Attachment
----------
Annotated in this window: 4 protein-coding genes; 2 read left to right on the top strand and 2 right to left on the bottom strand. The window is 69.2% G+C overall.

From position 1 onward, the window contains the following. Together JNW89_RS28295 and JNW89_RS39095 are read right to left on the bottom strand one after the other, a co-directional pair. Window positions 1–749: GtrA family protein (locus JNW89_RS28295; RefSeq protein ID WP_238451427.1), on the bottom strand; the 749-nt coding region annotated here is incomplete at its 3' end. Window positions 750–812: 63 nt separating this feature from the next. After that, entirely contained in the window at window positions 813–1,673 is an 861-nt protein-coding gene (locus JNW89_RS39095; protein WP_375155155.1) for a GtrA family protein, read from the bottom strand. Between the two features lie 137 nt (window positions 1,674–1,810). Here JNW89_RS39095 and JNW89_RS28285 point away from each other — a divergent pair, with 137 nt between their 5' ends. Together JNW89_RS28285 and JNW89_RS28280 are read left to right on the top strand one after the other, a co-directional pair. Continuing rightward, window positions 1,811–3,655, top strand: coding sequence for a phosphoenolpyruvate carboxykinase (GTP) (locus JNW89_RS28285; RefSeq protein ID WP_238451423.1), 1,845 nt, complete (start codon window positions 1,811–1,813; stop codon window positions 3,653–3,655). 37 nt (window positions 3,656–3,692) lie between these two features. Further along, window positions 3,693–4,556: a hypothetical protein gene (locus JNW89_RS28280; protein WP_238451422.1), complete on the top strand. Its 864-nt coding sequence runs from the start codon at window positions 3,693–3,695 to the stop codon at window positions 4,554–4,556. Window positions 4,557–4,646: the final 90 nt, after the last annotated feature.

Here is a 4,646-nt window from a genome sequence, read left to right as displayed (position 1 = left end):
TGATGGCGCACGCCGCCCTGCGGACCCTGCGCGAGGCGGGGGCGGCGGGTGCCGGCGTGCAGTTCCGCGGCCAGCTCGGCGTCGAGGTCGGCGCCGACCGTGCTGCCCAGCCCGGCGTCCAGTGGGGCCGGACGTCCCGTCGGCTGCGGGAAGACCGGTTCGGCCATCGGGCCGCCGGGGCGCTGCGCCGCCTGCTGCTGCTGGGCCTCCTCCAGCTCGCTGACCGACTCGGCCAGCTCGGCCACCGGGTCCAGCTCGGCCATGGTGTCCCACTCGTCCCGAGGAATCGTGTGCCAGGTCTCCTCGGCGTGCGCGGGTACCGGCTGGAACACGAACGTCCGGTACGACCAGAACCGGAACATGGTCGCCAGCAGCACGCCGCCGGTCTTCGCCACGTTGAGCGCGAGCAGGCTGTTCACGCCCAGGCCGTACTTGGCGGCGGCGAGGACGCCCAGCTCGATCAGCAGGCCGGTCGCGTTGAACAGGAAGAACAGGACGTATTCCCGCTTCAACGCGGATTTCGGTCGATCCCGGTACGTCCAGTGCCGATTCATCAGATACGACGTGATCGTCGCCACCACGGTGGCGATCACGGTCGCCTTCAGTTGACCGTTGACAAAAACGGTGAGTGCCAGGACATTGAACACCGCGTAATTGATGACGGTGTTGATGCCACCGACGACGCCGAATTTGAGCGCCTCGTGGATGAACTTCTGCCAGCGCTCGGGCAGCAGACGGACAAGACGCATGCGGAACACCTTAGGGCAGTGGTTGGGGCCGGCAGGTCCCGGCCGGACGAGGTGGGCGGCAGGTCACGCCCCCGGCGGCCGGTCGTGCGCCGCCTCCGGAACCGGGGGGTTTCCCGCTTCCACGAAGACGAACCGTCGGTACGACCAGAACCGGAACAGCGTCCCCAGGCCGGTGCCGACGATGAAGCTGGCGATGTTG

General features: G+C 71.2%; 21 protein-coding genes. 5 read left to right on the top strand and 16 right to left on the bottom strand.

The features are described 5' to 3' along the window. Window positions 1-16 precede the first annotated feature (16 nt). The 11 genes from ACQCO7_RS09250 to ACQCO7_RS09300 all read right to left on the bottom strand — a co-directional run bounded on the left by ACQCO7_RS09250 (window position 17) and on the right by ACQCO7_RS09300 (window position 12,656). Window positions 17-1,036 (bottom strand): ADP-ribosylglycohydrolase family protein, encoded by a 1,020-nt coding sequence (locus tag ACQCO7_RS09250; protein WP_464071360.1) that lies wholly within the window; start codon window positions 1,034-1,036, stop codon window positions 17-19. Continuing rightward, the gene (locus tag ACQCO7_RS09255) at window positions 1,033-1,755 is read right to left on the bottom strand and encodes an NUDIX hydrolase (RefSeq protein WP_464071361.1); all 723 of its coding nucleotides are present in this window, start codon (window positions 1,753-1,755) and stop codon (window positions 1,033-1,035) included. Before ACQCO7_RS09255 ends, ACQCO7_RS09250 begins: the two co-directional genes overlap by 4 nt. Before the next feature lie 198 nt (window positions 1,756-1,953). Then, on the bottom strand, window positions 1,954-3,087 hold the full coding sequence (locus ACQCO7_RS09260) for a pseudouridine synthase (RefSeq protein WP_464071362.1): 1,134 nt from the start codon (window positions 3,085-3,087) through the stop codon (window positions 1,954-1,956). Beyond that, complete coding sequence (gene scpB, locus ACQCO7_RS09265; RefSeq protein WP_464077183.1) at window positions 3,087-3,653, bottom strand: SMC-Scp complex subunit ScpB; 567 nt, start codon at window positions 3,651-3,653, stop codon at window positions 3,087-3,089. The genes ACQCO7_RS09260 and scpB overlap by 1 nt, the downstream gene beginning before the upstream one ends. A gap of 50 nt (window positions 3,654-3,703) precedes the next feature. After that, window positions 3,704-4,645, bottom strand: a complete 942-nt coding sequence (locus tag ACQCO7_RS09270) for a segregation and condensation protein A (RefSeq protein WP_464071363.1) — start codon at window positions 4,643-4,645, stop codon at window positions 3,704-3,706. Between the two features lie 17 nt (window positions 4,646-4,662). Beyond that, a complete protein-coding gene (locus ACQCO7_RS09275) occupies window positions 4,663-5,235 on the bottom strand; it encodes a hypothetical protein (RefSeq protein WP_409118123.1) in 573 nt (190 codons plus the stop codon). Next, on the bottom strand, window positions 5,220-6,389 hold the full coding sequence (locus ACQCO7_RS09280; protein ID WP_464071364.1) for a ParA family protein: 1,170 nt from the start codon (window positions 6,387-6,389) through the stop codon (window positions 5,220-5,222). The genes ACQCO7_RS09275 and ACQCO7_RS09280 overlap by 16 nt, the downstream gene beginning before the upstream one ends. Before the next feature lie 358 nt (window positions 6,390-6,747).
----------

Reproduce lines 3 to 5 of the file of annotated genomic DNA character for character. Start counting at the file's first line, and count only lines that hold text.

Here is a 4,646-nt window from a genome sequence, read left to right as displayed (position 1 = left end):
TGATGGCGCACGCCGCCCTGCGGACCCTGCGCGAGGCGGGGGCGGCGGGTGCCGGCGTGCAGTTCCGCGGCCAGCTCGGCGTCGAGGTCGGCGCCGACCGTGCTGCCCAGCCCGGCGTCCAGTGGGGCCGGACGTCCCGTCGGCTGCGGGAAGACCGGTTCGGCCATCGGGCCGCCGGGGCGCTGCGCCGCCTGCTGCTGCTGGGCCTCCTCCAGCTCGCTGACCGACTCGGCCAGCTCGGCCACCGGGTCCAGCTCGGCCATGGTGTCCCACTCGTCCCGAGGAATCGTGTGCCAGGTCTCCTCGGCGTGCGCGGGTACCGGCTGGAACACGAACGTCCGGTACGACCAGAACCGGAACATGGTCGCCAGCAGCACGCCGCCGGTCTTCGCCACGTTGAGCGCGAGCAGGCTGTTCACGCCCAGGCCGTACTTGGCGGCGGCGAGGACGCCCAGCTCGATCAGCAGGCCGGTCGCGTTGAACAGGAAGAACAGGACGTATTCCCGCTTCAACGCGGATTTCGGTCGATCCCGGTACGTCCAGTGCCGATTCATCAGATACGACGTGATCGTCGCCACCACGGTGGCGATCACGGTCGCCTTCAGTTGACCGTTGACAAAAACGGTGAGTGCCAGGACATTGAACACCGCGTAATTGATGACGGTGTTGATGCCACCGACGACGCCGAATTTGAGCGCCTCGTGGATGAACTTCTGCCAGCGCTCGGGCAGCAGACGGACAAGACGCATGCGGAACACCTTAGGGCAGTGGTTGGGGCCGGCAGGTCCCGGCCGGACGAGGTGGGCGGCAGGTCACGCCCCCGGCGGCCGGTCGTGCGCCGCCTCCGGAACCGGGGGGTTTCCCGCTTCCACGAAGACGAACCGTCGGTACGACCAGAACCGGAACAGCGTCCCCAGGCCGGTGCCGACGATGAAGCTGGCGATGTTG

General features: G+C 71.2%; 21 protein-coding genes. 5 read left to right on the top strand and 16 right to left on the bottom strand.